Traveling to the Philippines: Safety and Travel Insurance Advice
Tourism is hugely important in the Philippines – and impactful. More than 10% of the country’s GDP comes from the tourism sector. There some 7,641 islands spread out over 82 provinces in 17 regions. Some of the country’s top attractions include biodiversity, diving, sailing, and rainforests. The Philippines is also hugely important as a cultural destination. For instance, it’s home to 6 UNESCO world heritage sites, 3 UNESCO intangible cultural heritage practices, 1 UNESCO creative city designation, and 8 ASEAN Heritage Parks, among other honors. It’s no wonder that more than 4 million people visit the Philippines each year! If you’re planning on traveling to the Philippines, this is the critical health, travel, insurance, and safety advice you need.
Quality of Filipino Health Care and Travel Insurance Options
The state of health care in the Philippines can vary drastically depending on what part of the country you’re in. Hospital standards are excellent in Manila and other large cities. Most doctors, nurses, and support staff speak English. You can expect top diagnostic equipment. As well, the facilities are clean and relatively comfortable, although without a lot of privacy.
However, the situation is much different in rural areas. At best, healthcare facilities can be described as adequate. At worst, they’re non-existent or a little more than a tiny clinic with one or two nurses.
The standards at private healthcare facilities are far superior to public ones. Travelers can expect shorter wait times and private, more comfortable facilities. The superior care you receive here is one excellent reason to carry comprehensive travel medical insurance. A second good reason is that you’re covered for medical evacuation. Due to the remote nature of the Philippines’ islands, travelers who need emergency care are often evacuated to Malaysia, Singapore, and Thailand.
Travel Insurance for Visitors to the Philippines
We recommend the following plans for trips to the Philippines. Both plans provide extensive coverage and options to customize for your needs.
- COVID-19 coverage outside your home country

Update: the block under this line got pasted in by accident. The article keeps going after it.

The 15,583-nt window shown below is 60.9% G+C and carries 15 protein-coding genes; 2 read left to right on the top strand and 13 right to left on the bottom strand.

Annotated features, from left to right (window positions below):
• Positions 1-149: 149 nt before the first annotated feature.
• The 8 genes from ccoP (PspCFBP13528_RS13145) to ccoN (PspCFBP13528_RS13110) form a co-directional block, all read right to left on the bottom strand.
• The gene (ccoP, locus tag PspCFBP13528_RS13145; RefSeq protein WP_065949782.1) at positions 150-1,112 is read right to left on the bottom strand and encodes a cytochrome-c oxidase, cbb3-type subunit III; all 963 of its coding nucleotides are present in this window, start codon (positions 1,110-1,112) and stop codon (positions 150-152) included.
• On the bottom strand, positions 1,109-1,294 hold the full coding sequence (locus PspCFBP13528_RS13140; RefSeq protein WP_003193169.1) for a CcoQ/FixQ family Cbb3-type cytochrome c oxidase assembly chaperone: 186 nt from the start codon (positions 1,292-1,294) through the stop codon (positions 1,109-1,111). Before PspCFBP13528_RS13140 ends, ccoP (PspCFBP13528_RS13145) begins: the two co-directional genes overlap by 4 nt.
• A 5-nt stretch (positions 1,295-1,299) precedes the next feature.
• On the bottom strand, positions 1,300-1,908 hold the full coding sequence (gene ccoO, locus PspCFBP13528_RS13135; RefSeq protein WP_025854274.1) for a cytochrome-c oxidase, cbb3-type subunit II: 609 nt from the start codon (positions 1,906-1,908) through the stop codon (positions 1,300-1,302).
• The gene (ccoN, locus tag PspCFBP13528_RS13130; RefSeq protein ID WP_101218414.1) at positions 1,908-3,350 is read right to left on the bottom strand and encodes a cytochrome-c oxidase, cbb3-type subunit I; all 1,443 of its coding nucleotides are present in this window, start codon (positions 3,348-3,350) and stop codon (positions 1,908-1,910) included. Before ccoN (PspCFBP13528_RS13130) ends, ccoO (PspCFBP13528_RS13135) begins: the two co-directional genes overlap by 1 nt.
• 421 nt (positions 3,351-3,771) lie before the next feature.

- Choose between the basic and more extensive coverage
- Meets Schengen visa insurance requirements
- 24/7 worldwide travel and emergency medical assistance
- COVID-19 coverage outside your home country
- Comprehensive medical coverage from 5 days to 1 year
- Your choice of medical maximum and deductible options
- An extensive worldwide network of providers
Best Trip Cancellation Insurance
Trip cancellation insurance will cover the cost of the trip, also coverage for trip interruptions and delays.
- Comprehensive trip protection for U.S. residents traveling abroad.
- Optional rental car collision coverage available.
- Optional Cancel for Any Reason coverage available (if eligible).
Trip cancellation insurance for non-US residents traveling abroad along with language services.
- Trip protection for non-U.S. residents traveling up to 30 days.
- $100,000 personal liability benefit.
- 24/7 multilingual travel assistance.
Vaccines Required to Travel to the Philippines
As with all trips, the CDC recommends that travelers are up to date on their routine vaccinations before they travel. This includes measles-mumps-rubella (MMR), diphtheria-tetanus-pertussis, varicella (chickenpox), polio, and the yearly flu shot.
Other important vaccines:
- Typhoid vaccine and the Hepatitis A vaccine: These vaccines are recommended because you can contract both through contaminated food and water in the Philippines, especially in rural areas.
- Rabies vaccine: Travelers going to remote areas or planning adventure activities such as cave exploration should be vaccinated for rabies. This is one vaccine that you definitely want to get before you travel. The World Health Organization has reported counterfeit versions of the rabies vaccine and the antirabies serum in the Philippines.
- Japanese Encephalitis vaccine: Travelers who are spending more than a month in the Philippines should also be vaccinated for Japanese encephalitis.